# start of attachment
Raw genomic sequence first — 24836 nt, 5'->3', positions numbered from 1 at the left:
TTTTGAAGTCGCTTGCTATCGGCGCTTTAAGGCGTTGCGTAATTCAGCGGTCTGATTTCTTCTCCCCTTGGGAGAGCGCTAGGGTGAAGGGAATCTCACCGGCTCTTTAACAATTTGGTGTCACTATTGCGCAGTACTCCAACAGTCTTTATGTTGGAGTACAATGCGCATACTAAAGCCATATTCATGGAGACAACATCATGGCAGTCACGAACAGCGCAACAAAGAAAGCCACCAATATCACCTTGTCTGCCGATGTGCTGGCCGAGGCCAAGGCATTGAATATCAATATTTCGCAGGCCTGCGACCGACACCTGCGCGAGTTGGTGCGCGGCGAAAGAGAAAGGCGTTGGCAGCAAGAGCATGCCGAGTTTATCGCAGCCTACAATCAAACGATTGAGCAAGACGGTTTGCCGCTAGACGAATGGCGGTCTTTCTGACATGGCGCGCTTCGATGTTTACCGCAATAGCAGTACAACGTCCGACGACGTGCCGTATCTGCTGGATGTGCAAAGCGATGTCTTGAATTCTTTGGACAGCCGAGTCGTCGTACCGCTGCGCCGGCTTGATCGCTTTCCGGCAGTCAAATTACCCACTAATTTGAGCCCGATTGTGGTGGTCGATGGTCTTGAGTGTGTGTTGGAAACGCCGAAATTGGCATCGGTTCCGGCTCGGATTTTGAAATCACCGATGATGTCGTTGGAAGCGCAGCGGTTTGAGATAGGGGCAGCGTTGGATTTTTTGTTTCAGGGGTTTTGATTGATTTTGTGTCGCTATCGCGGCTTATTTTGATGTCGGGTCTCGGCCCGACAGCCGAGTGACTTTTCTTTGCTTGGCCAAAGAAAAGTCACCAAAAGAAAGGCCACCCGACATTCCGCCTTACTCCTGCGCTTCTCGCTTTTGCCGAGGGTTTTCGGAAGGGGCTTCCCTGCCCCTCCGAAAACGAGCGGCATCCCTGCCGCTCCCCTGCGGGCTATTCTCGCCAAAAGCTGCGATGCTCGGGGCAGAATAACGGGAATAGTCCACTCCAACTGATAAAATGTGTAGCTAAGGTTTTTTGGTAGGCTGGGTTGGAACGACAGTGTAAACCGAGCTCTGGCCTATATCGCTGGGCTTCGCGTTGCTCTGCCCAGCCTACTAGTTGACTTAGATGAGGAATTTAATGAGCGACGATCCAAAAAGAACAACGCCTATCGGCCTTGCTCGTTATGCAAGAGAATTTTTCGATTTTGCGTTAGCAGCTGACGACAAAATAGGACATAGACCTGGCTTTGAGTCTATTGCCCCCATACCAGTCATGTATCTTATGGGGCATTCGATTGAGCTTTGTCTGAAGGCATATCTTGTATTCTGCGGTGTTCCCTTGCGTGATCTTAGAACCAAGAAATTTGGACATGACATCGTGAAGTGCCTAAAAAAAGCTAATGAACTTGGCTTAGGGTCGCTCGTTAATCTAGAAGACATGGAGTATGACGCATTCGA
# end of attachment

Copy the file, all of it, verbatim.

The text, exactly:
Raw genomic sequence first — 24836 nt, 5'->3', positions numbered from 1 at the left:
TTTTGAAGTCGCTTGCTATCGGCGCTTTAAGGCGTTGCGTAATTCAGCGGTCTGATTTCTTCTCCCCTTGGGAGAGCGCTAGGGTGAAGGGAATCTCACCGGCTCTTTAACAATTTGGTGTCACTATTGCGCAGTACTCCAACAGTCTTTATGTTGGAGTACAATGCGCATACTAAAGCCATATTCATGGAGACAACATCATGGCAGTCACGAACAGCGCAACAAAGAAAGCCACCAATATCACCTTGTCTGCCGATGTGCTGGCCGAGGCCAAGGCATTGAATATCAATATTTCGCAGGCCTGCGACCGACACCTGCGCGAGTTGGTGCGCGGCGAAAGAGAAAGGCGTTGGCAGCAAGAGCATGCCGAGTTTATCGCAGCCTACAATCAAACGATTGAGCAAGACGGTTTGCCGCTAGACGAATGGCGGTCTTTCTGACATGGCGCGCTTCGATGTTTACCGCAATAGCAGTACAACGTCCGACGACGTGCCGTATCTGCTGGATGTGCAAAGCGATGTCTTGAATTCTTTGGACAGCCGAGTCGTCGTACCGCTGCGCCGGCTTGATCGCTTTCCGGCAGTCAAATTACCCACTAATTTGAGCCCGATTGTGGTGGTCGATGGTCTTGAGTGTGTGTTGGAAACGCCGAAATTGGCATCGGTTCCGGCTCGGATTTTGAAATCACCGATGATGTCGTTGGAAGCGCAGCGGTTTGAGATAGGGGCAGCGTTGGATTTTTTGTTTCAGGGGTTTTGATTGATTTTGTGTCGCTATCGCGGCTTATTTTGATGTCGGGTCTCGGCCCGACAGCCGAGTGACTTTTCTTTGCTTGGCCAAAGAAAAGTCACCAAAAGAAAGGCCACCCGACATTCCGCCTTACTCCTGCGCTTCTCGCTTTTGCCGAGGGTTTTCGGAAGGGGCTTCCCTGCCCCTCCGAAAACGAGCGGCATCCCTGCCGCTCCCCTGCGGGCTATTCTCGCCAAAAGCTGCGATGCTCGGGGCAGAATAACGGGAATAGTCCACTCCAACTGATAAAATGTGTAGCTAAGGTTTTTTGGTAGGCTGGGTTGGAACGACAGTGTAAACCGAGCTCTGGCCTATATCGCTGGGCTTCGCGTTGCTCTGCCCAGCCTACTAGTTGACTTAGATGAGGAATTTAATGAGCGACGATCCAAAAAGAACAACGCCTATCGGCCTTGCTCGTTATGCAAGAGAATTTTTCGATTTTGCGTTAGCAGCTGACGACAAAATAGGACATAGACCTGGCTTTGAGTCTATTGCCCCCATACCAGTCATGTATCTTATGGGGCATTCGATTGAGCTTTGTCTGAAGGCATATCTTGTATTCTGCGGTGTTCCCTTGCGTGATCTTAGAACCAAGAAATTTGGACATGACATCGTGAAGTGCCTAAAAAAAGCTAATGAACTTGGCTTAGGGTCGCTCGTTAATCTAGAAGACATGGAGTATGACGCATTCGA